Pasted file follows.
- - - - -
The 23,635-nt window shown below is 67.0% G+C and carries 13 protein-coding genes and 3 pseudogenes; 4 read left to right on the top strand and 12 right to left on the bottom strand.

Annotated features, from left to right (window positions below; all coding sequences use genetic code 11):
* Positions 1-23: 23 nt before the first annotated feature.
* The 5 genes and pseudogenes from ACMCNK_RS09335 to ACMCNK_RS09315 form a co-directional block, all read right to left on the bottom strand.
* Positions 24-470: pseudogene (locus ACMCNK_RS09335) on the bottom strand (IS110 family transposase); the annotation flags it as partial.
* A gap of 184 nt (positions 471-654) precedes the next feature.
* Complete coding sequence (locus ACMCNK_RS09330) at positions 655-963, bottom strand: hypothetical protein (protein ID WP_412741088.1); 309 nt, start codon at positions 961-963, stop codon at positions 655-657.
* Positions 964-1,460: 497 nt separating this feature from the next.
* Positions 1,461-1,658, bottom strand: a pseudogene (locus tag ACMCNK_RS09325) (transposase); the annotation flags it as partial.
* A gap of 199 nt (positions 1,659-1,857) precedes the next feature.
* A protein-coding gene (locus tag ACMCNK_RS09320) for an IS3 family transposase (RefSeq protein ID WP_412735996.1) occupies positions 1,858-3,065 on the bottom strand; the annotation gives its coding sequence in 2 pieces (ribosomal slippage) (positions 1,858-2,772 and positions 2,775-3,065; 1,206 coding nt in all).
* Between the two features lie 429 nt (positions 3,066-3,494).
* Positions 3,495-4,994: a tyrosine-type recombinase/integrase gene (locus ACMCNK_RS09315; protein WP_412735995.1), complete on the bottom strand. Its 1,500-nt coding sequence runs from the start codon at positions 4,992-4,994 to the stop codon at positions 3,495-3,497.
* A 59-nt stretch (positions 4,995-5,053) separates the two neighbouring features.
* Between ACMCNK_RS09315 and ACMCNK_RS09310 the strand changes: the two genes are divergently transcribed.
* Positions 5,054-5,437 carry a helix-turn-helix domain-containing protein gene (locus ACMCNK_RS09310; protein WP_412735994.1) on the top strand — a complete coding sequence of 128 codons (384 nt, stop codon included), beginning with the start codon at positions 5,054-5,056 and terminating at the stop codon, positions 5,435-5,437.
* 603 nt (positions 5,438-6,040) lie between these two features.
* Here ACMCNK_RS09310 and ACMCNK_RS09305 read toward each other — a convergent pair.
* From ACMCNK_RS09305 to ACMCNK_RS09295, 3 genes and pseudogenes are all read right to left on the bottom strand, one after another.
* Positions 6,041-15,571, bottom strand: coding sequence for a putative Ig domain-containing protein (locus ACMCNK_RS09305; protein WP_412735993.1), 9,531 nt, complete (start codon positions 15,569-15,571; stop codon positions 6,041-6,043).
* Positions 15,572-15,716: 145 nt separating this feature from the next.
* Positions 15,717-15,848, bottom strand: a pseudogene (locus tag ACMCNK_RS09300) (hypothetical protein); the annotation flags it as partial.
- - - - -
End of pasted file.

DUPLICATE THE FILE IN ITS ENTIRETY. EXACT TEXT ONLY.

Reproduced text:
The 23,635-nt window shown below is 67.0% G+C and carries 13 protein-coding genes and 3 pseudogenes; 4 read left to right on the top strand and 12 right to left on the bottom strand.

Annotated features, from left to right (window positions below; all coding sequences use genetic code 11):
* Positions 1-23: 23 nt before the first annotated feature.
* The 5 genes and pseudogenes from ACMCNK_RS09335 to ACMCNK_RS09315 form a co-directional block, all read right to left on the bottom strand.
* Positions 24-470: pseudogene (locus ACMCNK_RS09335) on the bottom strand (IS110 family transposase); the annotation flags it as partial.
* A gap of 184 nt (positions 471-654) precedes the next feature.
* Complete coding sequence (locus ACMCNK_RS09330) at positions 655-963, bottom strand: hypothetical protein (protein ID WP_412741088.1); 309 nt, start codon at positions 961-963, stop codon at positions 655-657.
* Positions 964-1,460: 497 nt separating this feature from the next.
* Positions 1,461-1,658, bottom strand: a pseudogene (locus tag ACMCNK_RS09325) (transposase); the annotation flags it as partial.
* A gap of 199 nt (positions 1,659-1,857) precedes the next feature.
* A protein-coding gene (locus tag ACMCNK_RS09320) for an IS3 family transposase (RefSeq protein ID WP_412735996.1) occupies positions 1,858-3,065 on the bottom strand; the annotation gives its coding sequence in 2 pieces (ribosomal slippage) (positions 1,858-2,772 and positions 2,775-3,065; 1,206 coding nt in all).
* Between the two features lie 429 nt (positions 3,066-3,494).
* Positions 3,495-4,994: a tyrosine-type recombinase/integrase gene (locus ACMCNK_RS09315; protein WP_412735995.1), complete on the bottom strand. Its 1,500-nt coding sequence runs from the start codon at positions 4,992-4,994 to the stop codon at positions 3,495-3,497.
* A 59-nt stretch (positions 4,995-5,053) separates the two neighbouring features.
* Between ACMCNK_RS09315 and ACMCNK_RS09310 the strand changes: the two genes are divergently transcribed.
* Positions 5,054-5,437 carry a helix-turn-helix domain-containing protein gene (locus ACMCNK_RS09310; protein WP_412735994.1) on the top strand — a complete coding sequence of 128 codons (384 nt, stop codon included), beginning with the start codon at positions 5,054-5,056 and terminating at the stop codon, positions 5,435-5,437.
* 603 nt (positions 5,438-6,040) lie between these two features.
* Here ACMCNK_RS09310 and ACMCNK_RS09305 read toward each other — a convergent pair.
* From ACMCNK_RS09305 to ACMCNK_RS09295, 3 genes and pseudogenes are all read right to left on the bottom strand, one after another.
* Positions 6,041-15,571, bottom strand: coding sequence for a putative Ig domain-containing protein (locus ACMCNK_RS09305; protein WP_412735993.1), 9,531 nt, complete (start codon positions 15,569-15,571; stop codon positions 6,041-6,043).
* Positions 15,572-15,716: 145 nt separating this feature from the next.
* Positions 15,717-15,848, bottom strand: a pseudogene (locus tag ACMCNK_RS09300) (hypothetical protein); the annotation flags it as partial.